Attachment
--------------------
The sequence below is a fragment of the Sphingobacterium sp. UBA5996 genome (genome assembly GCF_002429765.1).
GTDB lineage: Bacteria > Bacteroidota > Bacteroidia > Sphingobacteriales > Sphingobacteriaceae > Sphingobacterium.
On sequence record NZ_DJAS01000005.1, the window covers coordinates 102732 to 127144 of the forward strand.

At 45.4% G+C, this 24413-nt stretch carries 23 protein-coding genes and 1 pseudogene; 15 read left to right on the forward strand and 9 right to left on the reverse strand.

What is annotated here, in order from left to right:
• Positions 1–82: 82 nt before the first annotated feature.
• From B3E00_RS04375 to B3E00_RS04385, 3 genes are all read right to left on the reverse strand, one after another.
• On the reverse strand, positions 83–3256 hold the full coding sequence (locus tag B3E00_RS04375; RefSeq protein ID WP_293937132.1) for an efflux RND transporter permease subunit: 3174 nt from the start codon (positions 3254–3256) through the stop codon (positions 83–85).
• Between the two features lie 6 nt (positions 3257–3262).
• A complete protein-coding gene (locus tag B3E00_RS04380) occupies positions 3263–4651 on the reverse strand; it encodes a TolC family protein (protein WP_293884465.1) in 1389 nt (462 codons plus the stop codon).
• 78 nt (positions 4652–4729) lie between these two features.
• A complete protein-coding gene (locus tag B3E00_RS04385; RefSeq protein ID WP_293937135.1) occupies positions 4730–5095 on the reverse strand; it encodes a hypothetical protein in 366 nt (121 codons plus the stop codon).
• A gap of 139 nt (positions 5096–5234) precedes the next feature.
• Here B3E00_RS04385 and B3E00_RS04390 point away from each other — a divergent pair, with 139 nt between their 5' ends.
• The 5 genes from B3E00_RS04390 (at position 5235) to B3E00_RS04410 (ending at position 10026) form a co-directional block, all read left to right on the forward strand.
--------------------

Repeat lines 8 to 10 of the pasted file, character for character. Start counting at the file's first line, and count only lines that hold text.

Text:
• On the reverse strand, positions 83–3256 hold the full coding sequence (locus tag B3E00_RS04375; RefSeq protein ID WP_293937132.1) for an efflux RND transporter permease subunit: 3174 nt from the start codon (positions 3254–3256) through the stop codon (positions 83–85).
• Between the two features lie 6 nt (positions 3257–3262).
• A complete protein-coding gene (locus tag B3E00_RS04380) occupies positions 3263–4651 on the reverse strand; it encodes a TolC family protein (protein WP_293884465.1) in 1389 nt (462 codons plus the stop codon).